With the death of King Ludwig II, due to previous agreements, the land fell to the Habsburgs, which Prince Johann Zapolya (1487-1540) opposed, and in the civil war (1527-1538), which led to the division of the country into three parts, the Principality of Transylvania took up claims the Stefanskrone split off. This happened under the tolerance of the Turks, who brought Central Hungary under their rule. In 1541 this area was declared a province of the Ottoman Empire.
After Zapolya’s death, the part not occupied by the Ottomans became the province of “royal Hungary” of the Habsburgs. The capital was Pressburg (Bratislava).
The decision of the Turkish Wars, which took place largely on Hungarian territory, was made in 1683 in the Battle of the Kahlenberg near Vienna. The Habsburgs achieved their final victory over the Turks with the fall of Budas in 1686. 145 years of Turkish rule in Hungary came to an end and the “Turkish danger” for Central Europe was averted.
However, the reign of terror of the Habsburgs in Hungary led to the Kuruc uprising (1703-1711) under Prince Franz II. Rákóczi (1676-1735). However, the defeat of the Hungarians meant that the rights of the nobles were renewed and in return the Habsburgs were accepted as kings of Hungary (Peace of Sathmar 1711).
Hungary under the Danube Monarchy
During the largely tension-free time under the rule of Maria Thresia (1717-1780) and the Napoleonic Wars (1792-1815), the relationship between the states was able to consolidate. German settlers (including Danube Swabians) settled in Hungary.
Nationalist and liberalist movements gripped many European countries at the beginning of the 19th century. So also Hungary, where the revolution of 1848/49 came under Lajos Kossuth (1802-1894) one of the leading freedom fighters. The struggle for freedom was bloodily suppressed with Russian support. After a phase of suppression (including the execution of Prime Minister Batthyány and other freedom fighters in 1849), an understanding between Hungary and Austria came about in 1867 under Joseph I.
Joseph I was interested in strengthening the multi-ethnic state internally and found a congenial collaborator in Ferenc Deák (1803 – 1876), the “wise man of the homeland”.
Until the end of the war in 1918, Hungary was the second main component of the Austro-Hungarian monarchy. However, the increasing Magyarization of the country led to tensions with the other ethnic groups.
The period from 1918 to 1945
After the war in 1918 and the collapse of the Austro-Hungarian monarchy, Hungary was re-established as an independent state, but after the fourth month of the Soviet Republic in 1919 under Béla Kun (1886-1939) it mutated into a national-conservative state. The reparation payments and cedings of territory (Burgenland, Slovakia, Transylvania, Croatia, Slavonia) led to strong internal (also economic) crises, which allowed the country to drift under Miklós Horthy (1868-1957) close to the National Socialists. Hungary therefore also took part in World War II on the Axis side, but made the Allies an offer of peace in August 1943, which led to the German occupation of the country. In October 1944parts of Hungary were occupied by the Soviet army, on April 4th, 1945 the fighting was over.
From 1945 through the turning point (communism) to integration with the West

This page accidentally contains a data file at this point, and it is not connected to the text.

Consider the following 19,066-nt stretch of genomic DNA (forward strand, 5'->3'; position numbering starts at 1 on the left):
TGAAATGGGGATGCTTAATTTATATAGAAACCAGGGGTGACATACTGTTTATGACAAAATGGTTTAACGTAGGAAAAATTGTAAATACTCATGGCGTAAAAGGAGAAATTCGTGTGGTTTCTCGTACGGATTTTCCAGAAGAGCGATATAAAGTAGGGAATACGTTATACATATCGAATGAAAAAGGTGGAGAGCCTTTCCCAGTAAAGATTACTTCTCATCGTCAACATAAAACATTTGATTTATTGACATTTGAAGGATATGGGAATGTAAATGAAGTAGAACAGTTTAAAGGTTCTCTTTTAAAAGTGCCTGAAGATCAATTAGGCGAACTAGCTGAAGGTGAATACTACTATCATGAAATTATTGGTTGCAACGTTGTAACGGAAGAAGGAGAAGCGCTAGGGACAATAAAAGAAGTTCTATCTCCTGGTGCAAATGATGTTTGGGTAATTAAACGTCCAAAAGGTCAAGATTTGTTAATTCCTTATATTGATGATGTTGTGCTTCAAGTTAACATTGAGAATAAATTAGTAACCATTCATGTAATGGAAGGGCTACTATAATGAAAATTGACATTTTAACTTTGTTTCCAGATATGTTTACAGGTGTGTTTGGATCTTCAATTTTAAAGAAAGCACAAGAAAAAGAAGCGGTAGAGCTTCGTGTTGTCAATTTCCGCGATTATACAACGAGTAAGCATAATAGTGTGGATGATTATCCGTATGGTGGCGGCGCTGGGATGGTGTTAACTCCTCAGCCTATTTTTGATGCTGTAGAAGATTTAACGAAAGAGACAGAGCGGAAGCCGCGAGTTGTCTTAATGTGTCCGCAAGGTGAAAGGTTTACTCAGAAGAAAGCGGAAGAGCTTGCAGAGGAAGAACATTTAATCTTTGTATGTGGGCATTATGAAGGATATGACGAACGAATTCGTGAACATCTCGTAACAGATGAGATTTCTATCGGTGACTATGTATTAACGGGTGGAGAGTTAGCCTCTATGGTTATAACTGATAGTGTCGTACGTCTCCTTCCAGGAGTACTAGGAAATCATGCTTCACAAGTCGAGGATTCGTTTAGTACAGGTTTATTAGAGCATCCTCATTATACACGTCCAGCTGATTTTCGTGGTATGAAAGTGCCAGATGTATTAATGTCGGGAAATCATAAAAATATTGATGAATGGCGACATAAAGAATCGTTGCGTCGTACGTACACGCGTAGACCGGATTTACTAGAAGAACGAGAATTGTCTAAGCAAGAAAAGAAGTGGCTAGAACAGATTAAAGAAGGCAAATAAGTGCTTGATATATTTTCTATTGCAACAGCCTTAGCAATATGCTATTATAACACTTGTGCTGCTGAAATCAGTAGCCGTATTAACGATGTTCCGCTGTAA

The Allies planned that Hungary should get a democratic system. When, however, the communists received a severe defeat in the election on November 15, 1945, a phase of systematic preparation for the takeover of power began with unclean methods. This ended with the dissolution of the other parties and the election of the unified party “Party of the Hungarian Working People” and the introduction of a constitution based on the Soviet model on August 20, 1949. Under Mátyás Rákosi (1892-1971) Hungary pursued a strictly Stalinist course.
This was followed by a period of cautious liberalization from 1953 under Imre Nagy (1896-1958). In 1955 he was deposed until the tense political situation led to a popular uprising on October 23, 1956, in the course of which he was reappointed Prime Minister.
The Soviet Army put down the resistance with blood at great expense. Nagy is tried in secret and executed in June 1958. As a result, many citizens of the country lost their lives to executions. An increased emigration train to Western Europe and the USA then began. János Kádár, party leader from 1956 – 1988, began in 1968 with cautious economic reforms which became famous under the heading of “goulash communism”. From 1987 onwards the political system began to change peacefully with the establishment of the first opposition groups. The party is increasingly determined by economic reformers.
Since autumn 1988the opposition groups in Hungary formed new parties. In round table discussions since March 1989 between the newly grouping parties (with the support of the foundations of the German political parties), the foundations for the Republic of Hungary and a new liberal constitution were laid, which finally became the first free on March 25, 1990 Held elections since communist rule. A bourgeois coalition led by the MDF emerged victorious from this election and Joszef Antall was elected Prime Minister on May 23, 1990.
In 1989 the third Hungarian republic is proclaimed and Imre Nagy is rehabilitated. In addition, the German Foreign Minister Hans Dietrich Genscher announced from the balcony of the German embassy in Budapest that the hundreds of people who had fled there from the GDR were granted permission to leave the country.
In 1991 the Soviet army withdraws and Hungary withdraws from the Warsaw Pact.
In 1999 the country became a member of NATO and on
May 1, 2004 a member of the European Union.
In the parliamentary elections on April 11, 2010, the eight-year government under the Socialists (MSZP) was ended. The right-wing conservative party Fidesz (League of Young Democrats won almost 53% of the vote under their leader Vilster Orban. On the other hand, the performance of the right-wing extremist party Jobbik (The Better), which came in well over 16%, with 7.4% of the vote is of great concern the left-ecological party (LMP9 came to parliament for the first time.